How exactly does massage reduce pain and anxiety for people with arthritis? “We know that massage reduces anxiety quite well and can reduce certain painful conditions rather well. But we don’t know how those things are happening,” says Christopher Moyer, PhD, a psychologist at the University of Wisconsin in Stout.
Research has shown that massage can lower the body’s production of the stress hormone cortisol; decrease levels of the hormone arginine-vasopressin, which may lower blood pressure; reduce levels of some inflammatory cytokines including IL-4 and IL-10; and increase production of the mood-boosting hormone serotonin.
There are many variables involved in how massage may work to ease pain, stiffness and anxiety, says Rosemary Chunco, a licensed massage therapist in Plano, Texas, who treats many patients with arthritis and related diseases. “The actual mechanism that comes into play is still under investigation. For example, a more restful sleep that results from a massage may help with arthritis pain.”
What matters most is the level of pressure used in the massage, says Tiffany Field, PhD, a research psychologist at the University of Miami Medical School. Field published a 2010 study in the International Journal of Neuroscience that showed stimulating pressure receptors – or nerves under the skin that convey pain-reducing signals to the brain – with moderate pressure leads to reduced symptoms.
“The critical thing is using moderate pressure,” says Field. “Light pressure, just touching the surface of the skin or brushing it superficially, is not getting at those pressure receptors. Light pressure can be stimulating, not relaxing.”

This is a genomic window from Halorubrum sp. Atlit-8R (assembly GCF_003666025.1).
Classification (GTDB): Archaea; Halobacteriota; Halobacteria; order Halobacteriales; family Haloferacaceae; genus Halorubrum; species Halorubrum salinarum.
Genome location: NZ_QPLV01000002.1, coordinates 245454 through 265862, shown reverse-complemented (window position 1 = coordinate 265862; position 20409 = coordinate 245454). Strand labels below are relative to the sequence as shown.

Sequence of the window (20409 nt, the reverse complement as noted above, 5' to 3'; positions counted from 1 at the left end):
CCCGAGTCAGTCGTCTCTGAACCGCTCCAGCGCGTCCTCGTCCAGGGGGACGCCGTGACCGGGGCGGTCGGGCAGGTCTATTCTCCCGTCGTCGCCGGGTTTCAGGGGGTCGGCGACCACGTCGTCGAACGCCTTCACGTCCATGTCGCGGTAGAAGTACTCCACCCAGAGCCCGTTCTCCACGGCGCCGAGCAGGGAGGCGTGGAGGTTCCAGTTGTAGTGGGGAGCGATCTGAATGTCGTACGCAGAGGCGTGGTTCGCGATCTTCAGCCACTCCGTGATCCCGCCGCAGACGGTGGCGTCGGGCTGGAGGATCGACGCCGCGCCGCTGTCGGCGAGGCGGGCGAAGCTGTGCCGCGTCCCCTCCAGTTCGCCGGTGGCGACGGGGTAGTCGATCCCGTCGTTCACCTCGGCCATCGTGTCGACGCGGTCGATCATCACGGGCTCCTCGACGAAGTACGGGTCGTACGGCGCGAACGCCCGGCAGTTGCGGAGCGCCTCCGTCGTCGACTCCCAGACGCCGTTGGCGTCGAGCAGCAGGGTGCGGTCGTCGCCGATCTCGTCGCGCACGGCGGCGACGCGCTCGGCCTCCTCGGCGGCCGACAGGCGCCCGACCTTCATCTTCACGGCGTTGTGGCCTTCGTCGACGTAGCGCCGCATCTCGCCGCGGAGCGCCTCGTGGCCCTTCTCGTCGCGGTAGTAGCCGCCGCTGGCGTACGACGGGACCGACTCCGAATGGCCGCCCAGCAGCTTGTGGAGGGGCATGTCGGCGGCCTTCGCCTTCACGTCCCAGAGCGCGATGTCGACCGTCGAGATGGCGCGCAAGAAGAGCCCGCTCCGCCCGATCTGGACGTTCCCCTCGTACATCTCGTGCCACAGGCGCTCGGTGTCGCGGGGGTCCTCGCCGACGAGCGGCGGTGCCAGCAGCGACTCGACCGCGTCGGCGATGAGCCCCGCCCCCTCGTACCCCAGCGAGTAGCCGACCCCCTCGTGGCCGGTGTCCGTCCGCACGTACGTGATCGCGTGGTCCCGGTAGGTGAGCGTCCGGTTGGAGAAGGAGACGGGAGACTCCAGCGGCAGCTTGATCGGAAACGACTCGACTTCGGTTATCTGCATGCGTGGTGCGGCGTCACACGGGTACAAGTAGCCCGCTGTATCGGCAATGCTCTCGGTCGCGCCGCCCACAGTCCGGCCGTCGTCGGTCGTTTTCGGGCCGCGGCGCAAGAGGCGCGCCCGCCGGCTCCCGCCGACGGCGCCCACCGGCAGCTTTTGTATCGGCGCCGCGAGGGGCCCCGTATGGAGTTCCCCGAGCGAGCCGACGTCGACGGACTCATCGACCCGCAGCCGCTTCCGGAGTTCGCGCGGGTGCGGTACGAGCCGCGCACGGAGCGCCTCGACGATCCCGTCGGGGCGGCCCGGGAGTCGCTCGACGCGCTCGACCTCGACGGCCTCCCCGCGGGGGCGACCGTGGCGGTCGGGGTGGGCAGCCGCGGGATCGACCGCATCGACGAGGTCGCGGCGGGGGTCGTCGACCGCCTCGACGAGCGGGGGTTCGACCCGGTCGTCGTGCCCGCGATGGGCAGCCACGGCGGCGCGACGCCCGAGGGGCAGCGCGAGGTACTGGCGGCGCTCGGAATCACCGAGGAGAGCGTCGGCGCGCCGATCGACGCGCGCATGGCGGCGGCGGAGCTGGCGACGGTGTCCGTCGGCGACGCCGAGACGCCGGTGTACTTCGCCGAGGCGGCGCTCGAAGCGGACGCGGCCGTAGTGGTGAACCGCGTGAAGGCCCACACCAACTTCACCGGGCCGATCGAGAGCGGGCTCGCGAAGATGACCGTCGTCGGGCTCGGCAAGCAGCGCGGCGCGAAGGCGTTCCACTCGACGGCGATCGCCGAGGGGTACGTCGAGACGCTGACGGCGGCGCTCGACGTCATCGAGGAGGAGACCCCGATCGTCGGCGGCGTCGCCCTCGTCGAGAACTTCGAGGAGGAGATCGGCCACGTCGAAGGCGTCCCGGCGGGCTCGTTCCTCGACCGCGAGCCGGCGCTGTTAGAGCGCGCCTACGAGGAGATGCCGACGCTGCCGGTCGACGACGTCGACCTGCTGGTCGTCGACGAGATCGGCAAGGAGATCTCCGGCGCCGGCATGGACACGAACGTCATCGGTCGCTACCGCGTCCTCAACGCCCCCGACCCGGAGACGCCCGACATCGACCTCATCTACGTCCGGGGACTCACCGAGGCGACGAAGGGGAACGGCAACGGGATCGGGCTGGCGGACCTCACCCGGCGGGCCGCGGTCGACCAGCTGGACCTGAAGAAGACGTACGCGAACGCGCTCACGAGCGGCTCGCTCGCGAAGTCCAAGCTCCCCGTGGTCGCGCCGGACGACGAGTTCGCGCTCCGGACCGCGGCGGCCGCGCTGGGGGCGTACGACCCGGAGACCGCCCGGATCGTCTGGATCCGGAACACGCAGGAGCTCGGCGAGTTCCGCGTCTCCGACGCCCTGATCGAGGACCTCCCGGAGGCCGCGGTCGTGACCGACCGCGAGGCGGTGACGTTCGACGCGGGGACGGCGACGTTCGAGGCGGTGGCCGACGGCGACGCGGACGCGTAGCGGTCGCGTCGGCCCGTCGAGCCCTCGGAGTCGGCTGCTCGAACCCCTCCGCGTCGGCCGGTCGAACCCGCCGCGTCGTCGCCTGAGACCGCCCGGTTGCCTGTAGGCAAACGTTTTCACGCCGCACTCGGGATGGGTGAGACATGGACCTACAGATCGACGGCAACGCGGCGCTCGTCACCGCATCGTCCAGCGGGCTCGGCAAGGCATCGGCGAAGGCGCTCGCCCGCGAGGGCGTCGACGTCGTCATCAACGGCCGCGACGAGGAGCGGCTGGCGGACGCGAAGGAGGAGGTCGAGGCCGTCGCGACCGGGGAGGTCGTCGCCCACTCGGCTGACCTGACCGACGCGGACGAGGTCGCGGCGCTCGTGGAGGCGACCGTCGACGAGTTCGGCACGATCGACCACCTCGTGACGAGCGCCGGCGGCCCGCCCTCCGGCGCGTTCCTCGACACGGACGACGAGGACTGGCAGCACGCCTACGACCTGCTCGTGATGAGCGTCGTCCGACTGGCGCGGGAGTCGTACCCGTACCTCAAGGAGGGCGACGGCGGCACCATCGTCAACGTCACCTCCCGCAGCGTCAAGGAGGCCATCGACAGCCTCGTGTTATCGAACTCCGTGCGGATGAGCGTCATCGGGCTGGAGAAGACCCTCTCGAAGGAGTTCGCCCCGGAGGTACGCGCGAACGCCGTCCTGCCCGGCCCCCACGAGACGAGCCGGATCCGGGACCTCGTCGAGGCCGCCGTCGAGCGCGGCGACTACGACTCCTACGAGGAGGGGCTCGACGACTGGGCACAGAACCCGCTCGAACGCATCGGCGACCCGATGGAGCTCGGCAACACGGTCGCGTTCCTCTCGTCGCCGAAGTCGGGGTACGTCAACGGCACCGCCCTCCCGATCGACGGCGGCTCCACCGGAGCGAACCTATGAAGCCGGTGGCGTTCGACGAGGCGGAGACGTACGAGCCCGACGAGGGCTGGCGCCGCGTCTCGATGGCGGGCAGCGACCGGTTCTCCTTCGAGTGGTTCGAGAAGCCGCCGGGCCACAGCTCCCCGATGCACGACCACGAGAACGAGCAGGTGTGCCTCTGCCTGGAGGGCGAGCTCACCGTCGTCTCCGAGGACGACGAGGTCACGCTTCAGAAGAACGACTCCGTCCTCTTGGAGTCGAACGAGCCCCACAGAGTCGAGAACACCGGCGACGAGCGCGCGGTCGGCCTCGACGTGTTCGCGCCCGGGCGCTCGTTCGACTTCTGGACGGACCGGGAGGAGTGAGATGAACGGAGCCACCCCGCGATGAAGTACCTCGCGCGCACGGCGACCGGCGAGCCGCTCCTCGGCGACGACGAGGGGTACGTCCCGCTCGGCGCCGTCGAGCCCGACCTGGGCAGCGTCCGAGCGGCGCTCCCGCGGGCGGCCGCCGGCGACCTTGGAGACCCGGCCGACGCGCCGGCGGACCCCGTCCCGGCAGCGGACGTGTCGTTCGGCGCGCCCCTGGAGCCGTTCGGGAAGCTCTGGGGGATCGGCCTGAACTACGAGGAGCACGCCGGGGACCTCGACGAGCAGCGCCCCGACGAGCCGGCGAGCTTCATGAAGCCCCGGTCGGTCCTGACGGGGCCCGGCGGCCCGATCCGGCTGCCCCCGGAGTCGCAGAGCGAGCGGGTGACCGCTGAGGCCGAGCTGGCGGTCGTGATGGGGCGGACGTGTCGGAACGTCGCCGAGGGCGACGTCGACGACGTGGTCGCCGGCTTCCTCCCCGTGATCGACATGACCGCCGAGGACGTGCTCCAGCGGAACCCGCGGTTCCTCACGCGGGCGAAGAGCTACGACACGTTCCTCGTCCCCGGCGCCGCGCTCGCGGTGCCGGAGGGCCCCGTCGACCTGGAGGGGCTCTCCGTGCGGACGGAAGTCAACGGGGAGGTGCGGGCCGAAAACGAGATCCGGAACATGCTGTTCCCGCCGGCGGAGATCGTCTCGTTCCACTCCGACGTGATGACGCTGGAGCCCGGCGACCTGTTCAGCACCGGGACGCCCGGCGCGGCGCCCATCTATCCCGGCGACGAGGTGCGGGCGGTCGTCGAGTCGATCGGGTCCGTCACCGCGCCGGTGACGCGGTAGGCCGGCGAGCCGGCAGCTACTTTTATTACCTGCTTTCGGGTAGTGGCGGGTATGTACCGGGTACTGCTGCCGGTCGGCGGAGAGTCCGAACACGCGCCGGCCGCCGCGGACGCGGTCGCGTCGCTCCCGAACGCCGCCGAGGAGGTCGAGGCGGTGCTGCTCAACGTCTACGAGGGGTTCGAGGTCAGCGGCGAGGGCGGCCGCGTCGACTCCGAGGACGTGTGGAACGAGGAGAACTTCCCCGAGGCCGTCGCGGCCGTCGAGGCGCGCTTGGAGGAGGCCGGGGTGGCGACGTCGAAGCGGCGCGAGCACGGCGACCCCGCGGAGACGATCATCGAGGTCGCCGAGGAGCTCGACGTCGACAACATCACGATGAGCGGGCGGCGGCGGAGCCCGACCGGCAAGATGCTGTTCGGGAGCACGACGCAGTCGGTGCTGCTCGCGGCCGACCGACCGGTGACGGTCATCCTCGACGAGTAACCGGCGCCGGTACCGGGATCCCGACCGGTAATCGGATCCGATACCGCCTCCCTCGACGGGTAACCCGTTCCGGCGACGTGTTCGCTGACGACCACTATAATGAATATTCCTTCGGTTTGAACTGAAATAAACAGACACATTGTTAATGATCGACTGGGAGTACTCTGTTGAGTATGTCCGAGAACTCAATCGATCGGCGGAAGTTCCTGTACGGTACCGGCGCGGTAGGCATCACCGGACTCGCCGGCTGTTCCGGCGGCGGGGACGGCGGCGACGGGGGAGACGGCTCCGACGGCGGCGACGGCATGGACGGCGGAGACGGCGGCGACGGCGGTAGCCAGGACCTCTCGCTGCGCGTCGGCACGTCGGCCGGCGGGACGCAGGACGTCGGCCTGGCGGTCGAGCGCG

Considerations Before You Try Massage
If you’re interested in trying one of the many types of massage as a way to ease your arthritis symptoms, it’s important to consult your rheumatologist or primary-care physician first to ensure that massage is safe for you. Some techniques may involve strong pressure to sensitive tissues and joints or moving limbs into various positions that may be difficult for someone with damaged joints from a disease like rheumatoid arthritis or ankylosing spondylitis.
Use caution when considering massage if you have:
- Damaged or eroded joints from arthritis
- Flare of inflammation, fever or a skin rash
- Severe osteoporosis (brittle bones)
- High blood pressure
- Varicose veins
“It’s also very important to tell the therapist if you are experiencing pain or if you are uncomfortable with the work that she is doing. A good therapist will want feedback on what you are feeling during the session,” says Chunco.
Massage should make your arthritis pain and stiffness feel better, not worse, says Veena Ranganath, MD, a rheumatologist at the University of California, Los Angeles Department of Medicine. “I do tell my patients that if it hurts, don’t do it,” says Dr. Ranganath.
Your doctor also can refer you to a massage therapist, which may not only lead you to a qualified professional, but also help you qualify for reimbursement if your insurance policy covers massage treatments.
Massage is not medicine. It’s a complement to your doctor-prescribed arthritis treatment. Communication with your doctor and massage therapist beforehand can ensure that massage is right for you and help you achieve beneficial results.